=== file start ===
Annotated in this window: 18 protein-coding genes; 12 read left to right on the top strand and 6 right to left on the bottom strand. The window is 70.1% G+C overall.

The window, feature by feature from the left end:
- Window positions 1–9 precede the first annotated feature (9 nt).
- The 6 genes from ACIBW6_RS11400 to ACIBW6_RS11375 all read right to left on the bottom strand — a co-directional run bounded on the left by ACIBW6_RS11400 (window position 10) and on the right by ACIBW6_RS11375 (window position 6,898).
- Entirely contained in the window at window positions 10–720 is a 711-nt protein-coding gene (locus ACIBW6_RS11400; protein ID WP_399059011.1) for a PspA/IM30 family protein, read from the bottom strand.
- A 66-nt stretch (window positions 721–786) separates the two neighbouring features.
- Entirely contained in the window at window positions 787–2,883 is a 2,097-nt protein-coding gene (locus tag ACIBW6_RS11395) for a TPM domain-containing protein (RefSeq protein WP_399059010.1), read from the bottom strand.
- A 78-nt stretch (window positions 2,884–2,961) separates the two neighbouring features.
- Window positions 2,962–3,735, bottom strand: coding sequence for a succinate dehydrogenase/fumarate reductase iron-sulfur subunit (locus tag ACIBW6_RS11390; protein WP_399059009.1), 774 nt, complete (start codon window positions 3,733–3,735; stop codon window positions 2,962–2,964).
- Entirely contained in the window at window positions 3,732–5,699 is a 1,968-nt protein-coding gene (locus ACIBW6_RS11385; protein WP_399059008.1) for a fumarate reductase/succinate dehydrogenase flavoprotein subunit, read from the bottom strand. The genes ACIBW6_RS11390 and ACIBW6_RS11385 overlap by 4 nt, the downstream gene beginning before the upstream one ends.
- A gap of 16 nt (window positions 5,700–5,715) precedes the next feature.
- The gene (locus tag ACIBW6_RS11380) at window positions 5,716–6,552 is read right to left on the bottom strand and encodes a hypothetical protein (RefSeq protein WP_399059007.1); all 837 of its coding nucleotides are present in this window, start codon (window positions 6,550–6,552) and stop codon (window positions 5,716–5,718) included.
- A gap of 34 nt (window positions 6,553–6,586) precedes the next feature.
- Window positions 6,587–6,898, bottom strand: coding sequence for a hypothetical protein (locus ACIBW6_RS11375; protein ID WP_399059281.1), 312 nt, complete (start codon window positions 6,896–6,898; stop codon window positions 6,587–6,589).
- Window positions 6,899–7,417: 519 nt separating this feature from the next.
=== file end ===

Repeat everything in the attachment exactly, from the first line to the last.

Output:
Annotated in this window: 18 protein-coding genes; 12 read left to right on the top strand and 6 right to left on the bottom strand. The window is 70.1% G+C overall.

The window, feature by feature from the left end:
- Window positions 1–9 precede the first annotated feature (9 nt).
- The 6 genes from ACIBW6_RS11400 to ACIBW6_RS11375 all read right to left on the bottom strand — a co-directional run bounded on the left by ACIBW6_RS11400 (window position 10) and on the right by ACIBW6_RS11375 (window position 6,898).
- Entirely contained in the window at window positions 10–720 is a 711-nt protein-coding gene (locus ACIBW6_RS11400; protein ID WP_399059011.1) for a PspA/IM30 family protein, read from the bottom strand.
- A 66-nt stretch (window positions 721–786) separates the two neighbouring features.
- Entirely contained in the window at window positions 787–2,883 is a 2,097-nt protein-coding gene (locus tag ACIBW6_RS11395) for a TPM domain-containing protein (RefSeq protein WP_399059010.1), read from the bottom strand.
- A 78-nt stretch (window positions 2,884–2,961) separates the two neighbouring features.
- Window positions 2,962–3,735, bottom strand: coding sequence for a succinate dehydrogenase/fumarate reductase iron-sulfur subunit (locus tag ACIBW6_RS11390; protein WP_399059009.1), 774 nt, complete (start codon window positions 3,733–3,735; stop codon window positions 2,962–2,964).
- Entirely contained in the window at window positions 3,732–5,699 is a 1,968-nt protein-coding gene (locus ACIBW6_RS11385; protein WP_399059008.1) for a fumarate reductase/succinate dehydrogenase flavoprotein subunit, read from the bottom strand. The genes ACIBW6_RS11390 and ACIBW6_RS11385 overlap by 4 nt, the downstream gene beginning before the upstream one ends.
- A gap of 16 nt (window positions 5,700–5,715) precedes the next feature.
- The gene (locus tag ACIBW6_RS11380) at window positions 5,716–6,552 is read right to left on the bottom strand and encodes a hypothetical protein (RefSeq protein WP_399059007.1); all 837 of its coding nucleotides are present in this window, start codon (window positions 6,550–6,552) and stop codon (window positions 5,716–5,718) included.
- A gap of 34 nt (window positions 6,553–6,586) precedes the next feature.
- Window positions 6,587–6,898, bottom strand: coding sequence for a hypothetical protein (locus ACIBW6_RS11375; protein ID WP_399059281.1), 312 nt, complete (start codon window positions 6,896–6,898; stop codon window positions 6,587–6,589).
- Window positions 6,899–7,417: 519 nt separating this feature from the next.